Boy settles High Court shoulder injury case for €600,000

A boy who allegedly suffered a shoulder injury at birth has settled a High Court action for €600,000.

Matthew Meehan, now aged 12, has balance and coordination issues and therefore misses out a lot in relation to sports but is doing very well at school, Liam Reidy SC told the court on Tuesday.

Counsel said their case alleged “excessive force” was used during a forceps delivery of the boy at the Coombe hospital in Dublin in October 2008. The forceps almost went into the baby’s eye, he said.

Matthew, of Russell Square, Tallaght, Dublin had, through his mother, Julie Meehan, sued the Coombe Women’s & Infants University Hospital, Cork Street, Dublin over the circumstances of his birth on October 8th, 2008.

It was claimed Ms Meehan was admitted to the Dublin hospital on October 8th, 2008 to have her second child.

During the instrumental delivery of the baby, it was claimed he was caused to suffer a fracture of his left collarbone and an injury to his left shoulder area, known as an Erb’s Palsy injury.

The boy was delivered at 11.20pm and weighed 4.32kg. There were forceps marks on his face and scalp but the baby recovered well, it was claimedd.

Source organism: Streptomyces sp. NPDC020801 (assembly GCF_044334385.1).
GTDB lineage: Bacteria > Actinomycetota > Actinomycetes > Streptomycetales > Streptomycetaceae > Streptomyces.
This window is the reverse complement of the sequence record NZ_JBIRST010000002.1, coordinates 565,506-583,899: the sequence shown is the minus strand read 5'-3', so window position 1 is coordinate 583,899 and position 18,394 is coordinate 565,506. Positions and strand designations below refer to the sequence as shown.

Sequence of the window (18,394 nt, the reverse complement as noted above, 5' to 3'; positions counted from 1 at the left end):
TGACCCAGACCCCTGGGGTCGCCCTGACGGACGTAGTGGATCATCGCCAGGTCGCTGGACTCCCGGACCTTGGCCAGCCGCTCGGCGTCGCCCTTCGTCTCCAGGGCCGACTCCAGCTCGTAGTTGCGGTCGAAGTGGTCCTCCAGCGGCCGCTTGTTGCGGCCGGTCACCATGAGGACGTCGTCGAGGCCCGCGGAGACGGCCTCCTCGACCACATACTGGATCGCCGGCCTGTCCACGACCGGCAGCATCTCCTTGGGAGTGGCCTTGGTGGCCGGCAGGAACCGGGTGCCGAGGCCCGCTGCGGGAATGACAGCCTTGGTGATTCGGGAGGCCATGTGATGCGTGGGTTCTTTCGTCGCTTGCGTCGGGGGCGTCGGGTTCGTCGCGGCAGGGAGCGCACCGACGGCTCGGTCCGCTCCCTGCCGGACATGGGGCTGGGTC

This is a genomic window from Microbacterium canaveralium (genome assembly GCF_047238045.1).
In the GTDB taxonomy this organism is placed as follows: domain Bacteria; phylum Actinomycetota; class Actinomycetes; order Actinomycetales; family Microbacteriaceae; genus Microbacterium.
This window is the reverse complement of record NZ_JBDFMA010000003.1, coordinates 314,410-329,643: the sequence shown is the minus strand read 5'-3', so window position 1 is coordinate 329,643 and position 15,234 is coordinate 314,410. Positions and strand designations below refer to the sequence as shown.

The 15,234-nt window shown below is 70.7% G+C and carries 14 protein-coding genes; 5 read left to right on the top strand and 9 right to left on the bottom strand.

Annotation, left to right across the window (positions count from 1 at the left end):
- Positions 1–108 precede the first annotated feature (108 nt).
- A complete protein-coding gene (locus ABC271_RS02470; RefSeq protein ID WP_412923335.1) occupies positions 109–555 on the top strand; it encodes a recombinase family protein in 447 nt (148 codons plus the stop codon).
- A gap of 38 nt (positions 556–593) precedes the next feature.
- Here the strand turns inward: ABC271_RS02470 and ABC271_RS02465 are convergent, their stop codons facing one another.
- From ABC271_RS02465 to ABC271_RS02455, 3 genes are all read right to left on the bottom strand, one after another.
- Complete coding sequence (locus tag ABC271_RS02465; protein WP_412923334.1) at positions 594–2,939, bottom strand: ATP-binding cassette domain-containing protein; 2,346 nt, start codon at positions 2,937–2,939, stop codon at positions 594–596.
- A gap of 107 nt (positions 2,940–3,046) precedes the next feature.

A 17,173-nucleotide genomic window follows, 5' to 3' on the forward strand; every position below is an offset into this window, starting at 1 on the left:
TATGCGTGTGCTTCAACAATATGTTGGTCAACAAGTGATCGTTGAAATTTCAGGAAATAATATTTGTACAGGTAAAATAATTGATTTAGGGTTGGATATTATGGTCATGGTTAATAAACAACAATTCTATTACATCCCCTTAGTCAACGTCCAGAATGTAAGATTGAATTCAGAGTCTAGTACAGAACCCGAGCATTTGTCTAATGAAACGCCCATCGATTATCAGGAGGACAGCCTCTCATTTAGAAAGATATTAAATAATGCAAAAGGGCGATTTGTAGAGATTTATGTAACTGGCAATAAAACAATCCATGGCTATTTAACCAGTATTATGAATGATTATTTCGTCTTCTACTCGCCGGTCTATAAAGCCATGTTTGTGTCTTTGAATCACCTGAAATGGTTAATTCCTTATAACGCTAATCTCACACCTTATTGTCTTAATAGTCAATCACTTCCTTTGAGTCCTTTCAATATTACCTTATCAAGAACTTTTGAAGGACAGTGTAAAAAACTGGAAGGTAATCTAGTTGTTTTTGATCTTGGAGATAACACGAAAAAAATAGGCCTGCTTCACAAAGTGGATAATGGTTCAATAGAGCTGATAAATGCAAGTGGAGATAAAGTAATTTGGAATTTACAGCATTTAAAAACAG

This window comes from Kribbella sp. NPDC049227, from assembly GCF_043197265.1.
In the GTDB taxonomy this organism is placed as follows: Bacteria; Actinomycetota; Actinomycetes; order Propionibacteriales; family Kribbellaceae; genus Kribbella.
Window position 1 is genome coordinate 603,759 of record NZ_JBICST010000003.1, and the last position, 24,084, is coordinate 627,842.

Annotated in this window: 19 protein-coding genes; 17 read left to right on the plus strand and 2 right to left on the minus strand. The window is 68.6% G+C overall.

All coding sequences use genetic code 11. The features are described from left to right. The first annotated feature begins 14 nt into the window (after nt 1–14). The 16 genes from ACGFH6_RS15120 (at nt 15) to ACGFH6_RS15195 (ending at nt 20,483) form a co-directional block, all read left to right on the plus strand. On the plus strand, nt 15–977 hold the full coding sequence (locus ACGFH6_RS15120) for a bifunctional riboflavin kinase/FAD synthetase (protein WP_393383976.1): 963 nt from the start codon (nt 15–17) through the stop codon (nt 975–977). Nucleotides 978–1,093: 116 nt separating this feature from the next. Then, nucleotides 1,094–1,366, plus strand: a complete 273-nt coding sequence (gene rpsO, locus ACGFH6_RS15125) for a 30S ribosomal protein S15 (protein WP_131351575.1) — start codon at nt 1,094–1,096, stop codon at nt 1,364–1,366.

The following day, he was holding his left arm in a certain way and three days later a physical examination demonstrated a fracture in the left clavicle which was confirmed by X ray, it was claimed.

There was no significant improvement in the baby’s elbow or shoulder movement and he later had to have a nerve graft procedure.

It was further claimed excessive traction was applied to the baby’s neck or shoulder during the forceps delivery, there was failure to avail of another manoeuvre when it was known the delivery was complicated by shoulder dystocia, and failure to record or heed the mother’s obstetric history.

The claims were denied.

Mr Justice Kevin Cross approved the settlement.

Source: Irish Times

Follow us for the latest updates & news

Recent News

Recent Articles

The introduction of class actions in Ireland

The EU Representative Actions Directive (EU) 2020/1828 is to be transposed into Irish law by 25 December 2022, with effect from June 2023. The Directive aims to improve consumers’ access to justice by introducing a standardized EU wide legal mechanism by which...

GDPR – Data Across Borders

We love to travel, and so does our data – or rather, companies want to send our data around the world. A look on the international transfer of personal data and notes that new standard contractual clauses have increased due-diligence obligations on data exporters.

Join our Panel

You May Also Like...

Don`t copy text!